A ‘dreamer’ is celebrated on the first day of May – Saint Joseph the Worker

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The angel tells Joseph to awaken and take Jesus and Mary to Egypt. Engraving after P. Mignard.

As Saint Matthew describes in his Gospel, Saint Joseph received an angelic message in a dream-state as he lay pondering the breaking of his engagement to Mary of Nazareth.

“Joseph, son of David,” the Angel said, “don’t hesitate to take Mary as your wife! For the child within her has been conceived by the Holy Spirit.”

Agreeing to be the earthly support for this Blessed Woman became the life mission of this hardworking carpenter. Could he have had an inkling of the importance of standing by his betrothed – even though the angel assured him that Mary would give birth to one who would be called ‘Emmanuel’ – ‘God is with us’?

This extraordinary woman, who had been dedicated to the temple from a young age by her parents, Saints Joachim and Ann, would eventually become – even as a recent issue of National Geographic (December 2015) put it – ‘The Most Powerful Woman in the World’.

The conception of a child was a literal godsend to her ageing parents, Joachim and Ann. They had immense faith and trust in God, and were rewarded with the gift of all time – Mary – destined to be the Mother of God the Son.

Saint Anthony of Padua is said to have described her name thus – “The name of Mary is sweeter to the lips than a honeycomb, more flattering to the ear than a sweet song, more delicious to the heart than the purest joy!”

The beautiful nature of Mary developed during her time in the care of her relative, high priest Zachariah, father of John the Baptist, in the temple. He was often amazed, as even the Qur’an describes in the chapter on the house of Amram (3:37), to find her with fresh fruit out of season. Her explanation was,”All that you see comes from God, who provides what he pleases, without count or number”.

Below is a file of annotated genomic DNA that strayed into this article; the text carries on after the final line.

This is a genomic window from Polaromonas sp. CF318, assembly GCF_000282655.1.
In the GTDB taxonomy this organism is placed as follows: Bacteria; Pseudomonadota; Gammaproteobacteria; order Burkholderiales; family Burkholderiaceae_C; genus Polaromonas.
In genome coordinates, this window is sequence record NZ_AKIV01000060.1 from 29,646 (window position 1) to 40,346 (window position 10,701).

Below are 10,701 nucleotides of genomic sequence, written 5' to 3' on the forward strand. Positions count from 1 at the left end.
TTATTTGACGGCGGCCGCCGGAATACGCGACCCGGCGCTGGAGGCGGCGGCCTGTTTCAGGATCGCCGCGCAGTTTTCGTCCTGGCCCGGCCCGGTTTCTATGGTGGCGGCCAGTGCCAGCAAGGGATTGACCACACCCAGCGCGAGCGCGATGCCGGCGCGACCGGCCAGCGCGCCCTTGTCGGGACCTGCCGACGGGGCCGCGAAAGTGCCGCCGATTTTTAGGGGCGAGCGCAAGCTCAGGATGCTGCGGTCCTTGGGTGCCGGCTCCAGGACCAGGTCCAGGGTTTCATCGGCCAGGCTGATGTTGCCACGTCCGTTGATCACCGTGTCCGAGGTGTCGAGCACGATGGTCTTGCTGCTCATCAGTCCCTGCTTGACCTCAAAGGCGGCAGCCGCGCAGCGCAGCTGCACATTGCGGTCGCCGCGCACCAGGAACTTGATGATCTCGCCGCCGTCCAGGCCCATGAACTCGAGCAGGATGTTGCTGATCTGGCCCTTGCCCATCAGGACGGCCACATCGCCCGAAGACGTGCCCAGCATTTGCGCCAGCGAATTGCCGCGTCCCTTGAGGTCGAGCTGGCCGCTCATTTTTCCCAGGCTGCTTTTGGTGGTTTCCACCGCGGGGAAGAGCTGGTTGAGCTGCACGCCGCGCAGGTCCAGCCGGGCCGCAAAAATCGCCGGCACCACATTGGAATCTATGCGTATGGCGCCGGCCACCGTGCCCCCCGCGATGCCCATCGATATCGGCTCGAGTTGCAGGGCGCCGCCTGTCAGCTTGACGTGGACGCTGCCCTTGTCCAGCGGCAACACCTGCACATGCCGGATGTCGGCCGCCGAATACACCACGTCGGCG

There is little left on record of the time the child, Mary, spent in her adopted home but it may have looked something like this.

Mary would have risen with birdsong at the hour ‘when bad angels are silent and when prayers are heard most favourably’. She dressed with extreme decency – without the refinement of jewellery – out of respect for the glory of God. Her apparel would possibly have been a hyacinth-blue robe of soft and velvet appearance, a white tunic confined by a plain girdle and a long veil with folds so formed as quickly and completely to cover the face.

Her shoes would have matched her robe. Morning prayer at the temple would have included the ‘Kaddisch’, going back to the Jewish flight from Babylon – “Oh, God, may Thy name be glorified and sanctified in this world which Thou hast created according to Thy pleasure; let Thy kingdom come; may redemption flourish and may the Messiah come speedily”.

Prayers would have been followed by embroidery of sacred vestments and temple tapestry. 4th century Saint Epiphanius tells us that never had the earth seen, or ever will it see, so many perfections combined in a simple daughter of the human race. He further relates that she was not tall of stature, her skin colour was that of  ripe corn, with an aquiline nose, lively olive-pupilled eyes in a most beautiful oval face. Her looks reflected her chaste soul and her sweet voice gave consoling benevolence to those in need and her alms were dispensed with absolute discretion.

God does not change His ways abruptly. He prepares long before the great events that are to change the face of the earth: the virtues of Mary were to the Gospel what a cool and cheerful dawn is to a fine day.

May is mostly the month of Mary and in this year of 2020, twenty-six days are. She is, without doubt, more than happy to honour her Son with us on His five Special Days of the Lord, which, this year, include His Ascension and the Solemnity of Pentecost.

Hail, Mary, full of Grace.